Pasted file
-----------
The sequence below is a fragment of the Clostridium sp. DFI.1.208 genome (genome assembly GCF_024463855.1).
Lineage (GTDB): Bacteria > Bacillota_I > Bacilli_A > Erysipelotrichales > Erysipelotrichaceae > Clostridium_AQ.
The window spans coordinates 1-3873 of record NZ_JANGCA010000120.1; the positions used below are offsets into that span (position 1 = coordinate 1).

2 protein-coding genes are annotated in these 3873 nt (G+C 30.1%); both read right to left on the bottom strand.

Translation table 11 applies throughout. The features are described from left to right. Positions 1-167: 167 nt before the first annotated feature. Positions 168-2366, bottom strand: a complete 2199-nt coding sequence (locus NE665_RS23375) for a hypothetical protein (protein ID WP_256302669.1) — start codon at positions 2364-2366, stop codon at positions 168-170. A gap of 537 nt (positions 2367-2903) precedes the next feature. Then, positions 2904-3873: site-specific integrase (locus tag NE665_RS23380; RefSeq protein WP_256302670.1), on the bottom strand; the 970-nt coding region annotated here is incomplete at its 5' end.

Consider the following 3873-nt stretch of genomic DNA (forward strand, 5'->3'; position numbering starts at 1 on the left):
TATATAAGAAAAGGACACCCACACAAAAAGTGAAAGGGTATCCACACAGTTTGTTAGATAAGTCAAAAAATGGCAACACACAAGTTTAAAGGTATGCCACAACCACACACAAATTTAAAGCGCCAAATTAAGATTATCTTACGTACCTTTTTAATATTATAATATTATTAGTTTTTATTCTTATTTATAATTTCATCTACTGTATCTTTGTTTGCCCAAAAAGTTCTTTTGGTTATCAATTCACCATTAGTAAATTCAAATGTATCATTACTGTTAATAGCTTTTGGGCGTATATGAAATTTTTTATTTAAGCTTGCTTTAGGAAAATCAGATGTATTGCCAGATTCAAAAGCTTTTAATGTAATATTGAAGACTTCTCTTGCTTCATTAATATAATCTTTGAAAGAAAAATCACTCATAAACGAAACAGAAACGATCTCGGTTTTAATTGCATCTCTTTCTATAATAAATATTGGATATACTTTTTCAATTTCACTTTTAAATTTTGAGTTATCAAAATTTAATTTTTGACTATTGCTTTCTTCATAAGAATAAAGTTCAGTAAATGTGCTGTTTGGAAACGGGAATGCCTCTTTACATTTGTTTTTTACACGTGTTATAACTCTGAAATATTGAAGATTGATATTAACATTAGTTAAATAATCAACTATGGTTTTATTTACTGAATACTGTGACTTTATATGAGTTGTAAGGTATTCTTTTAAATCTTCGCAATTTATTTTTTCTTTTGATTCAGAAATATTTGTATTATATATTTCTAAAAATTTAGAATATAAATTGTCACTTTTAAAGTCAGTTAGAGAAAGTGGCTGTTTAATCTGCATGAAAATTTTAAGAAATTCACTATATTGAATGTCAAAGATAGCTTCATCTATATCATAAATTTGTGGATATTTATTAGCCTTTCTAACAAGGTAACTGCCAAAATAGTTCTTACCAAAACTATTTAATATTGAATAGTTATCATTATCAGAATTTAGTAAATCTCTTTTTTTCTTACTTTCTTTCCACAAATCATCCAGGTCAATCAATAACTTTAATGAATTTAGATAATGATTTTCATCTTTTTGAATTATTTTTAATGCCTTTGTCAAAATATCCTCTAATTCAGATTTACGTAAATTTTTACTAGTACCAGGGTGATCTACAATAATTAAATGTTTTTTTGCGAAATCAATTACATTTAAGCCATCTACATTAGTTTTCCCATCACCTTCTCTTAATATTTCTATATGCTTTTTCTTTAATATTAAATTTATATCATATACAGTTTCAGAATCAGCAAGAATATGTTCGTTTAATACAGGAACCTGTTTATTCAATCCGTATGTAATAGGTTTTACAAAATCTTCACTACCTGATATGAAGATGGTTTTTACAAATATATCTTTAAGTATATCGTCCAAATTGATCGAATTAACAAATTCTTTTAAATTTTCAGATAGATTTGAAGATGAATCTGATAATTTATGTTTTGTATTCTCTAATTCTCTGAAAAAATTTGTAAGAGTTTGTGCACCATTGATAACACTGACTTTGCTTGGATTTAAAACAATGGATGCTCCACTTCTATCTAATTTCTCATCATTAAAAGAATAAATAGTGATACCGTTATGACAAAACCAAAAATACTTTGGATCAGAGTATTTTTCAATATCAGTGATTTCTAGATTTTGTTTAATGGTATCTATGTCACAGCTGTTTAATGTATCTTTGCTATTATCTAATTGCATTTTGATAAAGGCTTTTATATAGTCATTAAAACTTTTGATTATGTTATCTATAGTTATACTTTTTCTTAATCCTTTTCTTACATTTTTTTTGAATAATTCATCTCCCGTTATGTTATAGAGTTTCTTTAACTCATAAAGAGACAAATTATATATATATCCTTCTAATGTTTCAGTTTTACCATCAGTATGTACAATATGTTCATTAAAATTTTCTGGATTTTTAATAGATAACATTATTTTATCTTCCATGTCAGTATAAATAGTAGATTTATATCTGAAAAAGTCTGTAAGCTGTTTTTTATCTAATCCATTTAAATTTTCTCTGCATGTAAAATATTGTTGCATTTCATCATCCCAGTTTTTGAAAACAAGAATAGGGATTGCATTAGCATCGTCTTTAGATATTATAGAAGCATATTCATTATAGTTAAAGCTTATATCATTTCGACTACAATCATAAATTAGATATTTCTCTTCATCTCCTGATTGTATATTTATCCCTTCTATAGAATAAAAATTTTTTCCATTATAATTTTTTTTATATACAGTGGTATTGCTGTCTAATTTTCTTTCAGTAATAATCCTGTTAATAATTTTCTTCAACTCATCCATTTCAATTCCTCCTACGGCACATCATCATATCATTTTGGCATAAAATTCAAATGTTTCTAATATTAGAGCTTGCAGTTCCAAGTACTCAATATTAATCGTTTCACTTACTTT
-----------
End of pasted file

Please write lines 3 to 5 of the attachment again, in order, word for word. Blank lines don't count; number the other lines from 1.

The window spans coordinates 1-3873 of record NZ_JANGCA010000120.1; the positions used below are offsets into that span (position 1 = coordinate 1).

2 protein-coding genes are annotated in these 3873 nt (G+C 30.1%); both read right to left on the bottom strand.

Translation table 11 applies throughout. The features are described from left to right. Positions 1-167: 167 nt before the first annotated feature. Positions 168-2366, bottom strand: a complete 2199-nt coding sequence (locus NE665_RS23375) for a hypothetical protein (protein ID WP_256302669.1) — start codon at positions 2364-2366, stop codon at positions 168-170. A gap of 537 nt (positions 2367-2903) precedes the next feature. Then, positions 2904-3873: site-specific integrase (locus tag NE665_RS23380; RefSeq protein WP_256302670.1), on the bottom strand; the 970-nt coding region annotated here is incomplete at its 5' end.